I have this weird thing where just reading about writing inspires me, so your recs have both helped me out of a mild slump and twigged a few vital plot changes.

On topic, I live near the birthplace of an early Canadian Prime Minister, William Lyon Mackenzie King. That's it, though.

Unknown said...

Huh. I expected that to use my Google account.

Carolynnwith2Ns said...

Yeah Colin, I went from being seen in one paper each week to not being seen in eight.

I followed Katherine Hepburn into a store once. She was pushing a cart, I was pushing a cart, everyone was watching her and everyone left her alone.
Oh, I almost forgot I was standing in line at the post office in the town I live in now, and the old guy in worn shorts and a T-shirt in front of me, well as people turned to leave the post office they'd nod to him, he'd nod back. I figured he was just some old man everybody knew, like a barber or a retired teacher. Then one guy, as he turns to leave says to old man, "Hello Mr. Carney." I was standing behind Art Carney.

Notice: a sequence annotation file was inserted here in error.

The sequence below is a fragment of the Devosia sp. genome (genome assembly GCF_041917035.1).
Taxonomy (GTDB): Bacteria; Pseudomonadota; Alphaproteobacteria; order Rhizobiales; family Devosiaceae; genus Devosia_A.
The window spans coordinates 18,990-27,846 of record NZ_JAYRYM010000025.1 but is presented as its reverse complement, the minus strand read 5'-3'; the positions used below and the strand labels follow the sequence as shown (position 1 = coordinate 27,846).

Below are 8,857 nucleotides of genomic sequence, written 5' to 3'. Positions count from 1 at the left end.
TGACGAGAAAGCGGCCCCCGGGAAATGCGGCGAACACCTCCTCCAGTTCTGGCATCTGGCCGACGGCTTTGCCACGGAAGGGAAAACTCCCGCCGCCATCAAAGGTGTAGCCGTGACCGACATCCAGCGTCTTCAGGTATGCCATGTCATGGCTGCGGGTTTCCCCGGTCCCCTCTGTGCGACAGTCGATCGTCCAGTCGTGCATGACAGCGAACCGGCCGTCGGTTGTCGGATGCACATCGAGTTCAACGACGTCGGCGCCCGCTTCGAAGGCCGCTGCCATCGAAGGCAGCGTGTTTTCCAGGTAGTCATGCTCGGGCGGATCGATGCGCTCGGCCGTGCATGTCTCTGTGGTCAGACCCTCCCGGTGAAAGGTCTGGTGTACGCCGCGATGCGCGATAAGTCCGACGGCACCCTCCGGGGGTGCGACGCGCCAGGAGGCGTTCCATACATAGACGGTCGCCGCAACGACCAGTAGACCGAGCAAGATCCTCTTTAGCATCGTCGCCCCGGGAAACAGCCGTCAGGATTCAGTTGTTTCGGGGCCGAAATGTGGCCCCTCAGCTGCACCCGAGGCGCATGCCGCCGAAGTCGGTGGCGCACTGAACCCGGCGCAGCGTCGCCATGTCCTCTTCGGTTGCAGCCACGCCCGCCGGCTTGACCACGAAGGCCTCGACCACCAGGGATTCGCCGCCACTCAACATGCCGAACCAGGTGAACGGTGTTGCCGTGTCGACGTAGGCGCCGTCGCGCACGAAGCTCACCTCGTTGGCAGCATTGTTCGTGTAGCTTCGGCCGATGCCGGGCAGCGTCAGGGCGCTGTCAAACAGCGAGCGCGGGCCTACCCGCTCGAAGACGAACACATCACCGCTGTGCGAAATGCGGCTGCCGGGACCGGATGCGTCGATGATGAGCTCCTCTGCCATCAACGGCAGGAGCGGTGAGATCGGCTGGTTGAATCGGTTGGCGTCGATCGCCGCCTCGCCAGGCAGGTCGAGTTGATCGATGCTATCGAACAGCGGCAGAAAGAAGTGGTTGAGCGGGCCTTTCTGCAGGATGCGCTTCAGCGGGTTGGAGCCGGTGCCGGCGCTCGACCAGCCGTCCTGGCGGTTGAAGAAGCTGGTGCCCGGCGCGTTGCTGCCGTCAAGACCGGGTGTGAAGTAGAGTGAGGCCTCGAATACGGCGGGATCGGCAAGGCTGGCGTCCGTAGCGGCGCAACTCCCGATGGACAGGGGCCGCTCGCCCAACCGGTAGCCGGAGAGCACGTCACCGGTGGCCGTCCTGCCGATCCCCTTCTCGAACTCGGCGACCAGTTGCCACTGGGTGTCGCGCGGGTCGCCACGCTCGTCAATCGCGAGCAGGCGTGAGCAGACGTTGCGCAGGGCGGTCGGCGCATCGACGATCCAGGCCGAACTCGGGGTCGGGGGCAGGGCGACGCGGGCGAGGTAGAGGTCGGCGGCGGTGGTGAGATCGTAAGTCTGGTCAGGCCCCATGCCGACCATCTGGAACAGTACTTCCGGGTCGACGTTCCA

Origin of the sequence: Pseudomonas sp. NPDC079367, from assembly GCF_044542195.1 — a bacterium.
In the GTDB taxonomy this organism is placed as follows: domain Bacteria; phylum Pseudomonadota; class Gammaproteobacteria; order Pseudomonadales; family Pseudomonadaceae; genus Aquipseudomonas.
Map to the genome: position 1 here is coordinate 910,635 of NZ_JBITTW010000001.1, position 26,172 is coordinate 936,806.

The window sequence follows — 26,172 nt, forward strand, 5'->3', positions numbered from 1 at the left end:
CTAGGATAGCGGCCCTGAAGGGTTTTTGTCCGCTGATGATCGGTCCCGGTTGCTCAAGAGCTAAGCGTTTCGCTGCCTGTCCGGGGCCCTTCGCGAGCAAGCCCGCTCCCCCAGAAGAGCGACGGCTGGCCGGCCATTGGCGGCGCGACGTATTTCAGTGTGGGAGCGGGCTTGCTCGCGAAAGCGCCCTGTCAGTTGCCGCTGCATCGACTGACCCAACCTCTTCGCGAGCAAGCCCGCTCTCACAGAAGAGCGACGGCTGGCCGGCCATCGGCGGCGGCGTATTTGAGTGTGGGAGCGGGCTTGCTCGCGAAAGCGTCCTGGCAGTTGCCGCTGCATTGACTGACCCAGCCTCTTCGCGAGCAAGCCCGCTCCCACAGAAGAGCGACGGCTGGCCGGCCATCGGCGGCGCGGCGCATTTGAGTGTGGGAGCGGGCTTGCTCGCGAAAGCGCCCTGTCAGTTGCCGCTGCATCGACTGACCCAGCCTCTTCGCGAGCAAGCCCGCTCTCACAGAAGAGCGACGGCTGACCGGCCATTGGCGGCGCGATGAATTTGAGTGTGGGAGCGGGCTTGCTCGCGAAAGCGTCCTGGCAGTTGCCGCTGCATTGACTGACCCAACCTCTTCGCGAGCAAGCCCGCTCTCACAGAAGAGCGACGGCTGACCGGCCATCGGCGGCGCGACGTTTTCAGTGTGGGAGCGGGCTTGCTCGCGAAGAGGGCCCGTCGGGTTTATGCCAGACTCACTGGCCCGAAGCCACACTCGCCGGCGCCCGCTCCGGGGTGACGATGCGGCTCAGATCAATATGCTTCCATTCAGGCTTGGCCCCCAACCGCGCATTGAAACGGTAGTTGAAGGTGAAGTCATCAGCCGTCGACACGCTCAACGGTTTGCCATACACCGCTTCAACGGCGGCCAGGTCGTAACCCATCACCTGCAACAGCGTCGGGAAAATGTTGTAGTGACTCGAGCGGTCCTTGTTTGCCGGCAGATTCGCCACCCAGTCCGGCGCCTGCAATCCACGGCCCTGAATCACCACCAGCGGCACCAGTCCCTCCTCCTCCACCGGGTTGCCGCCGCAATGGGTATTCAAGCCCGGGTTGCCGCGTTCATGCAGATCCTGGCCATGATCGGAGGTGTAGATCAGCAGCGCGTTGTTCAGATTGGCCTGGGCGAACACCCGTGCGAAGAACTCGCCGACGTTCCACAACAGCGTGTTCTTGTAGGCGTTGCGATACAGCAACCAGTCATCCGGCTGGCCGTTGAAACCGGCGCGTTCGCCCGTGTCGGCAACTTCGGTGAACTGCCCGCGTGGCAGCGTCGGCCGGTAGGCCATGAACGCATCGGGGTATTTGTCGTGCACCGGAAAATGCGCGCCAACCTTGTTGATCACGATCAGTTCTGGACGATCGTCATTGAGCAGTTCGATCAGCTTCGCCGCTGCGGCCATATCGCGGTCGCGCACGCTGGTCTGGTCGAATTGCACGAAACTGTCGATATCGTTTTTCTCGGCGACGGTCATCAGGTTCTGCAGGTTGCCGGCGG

My husband's cousin taught Stephen King's son.
I was on the Merv Griffin show for thirty seconds back when I was blond and stupid. I'm not blond anymore.

Bonnie Shaljean said...

Walter Raleigh's house (one of them, anyway) is not far away, still set in its grounds, not looking much different from when he lived in it. There's a beautiful 12th-century church just nearby, up a hill, and many trees. The whole atmosphere around that area is lovely.

Local lore has it that this was supposedly the setting for the famous incident in which Walter was smoking some of his newly-discovered tobacco one day, and a servant threw a bucket over water on him, thinking he was on fire.

W.R. Gingell said...

I'M JEALOUS OF YOU ALL. And especially for O'Henry's museum! He's one of my favourite writers!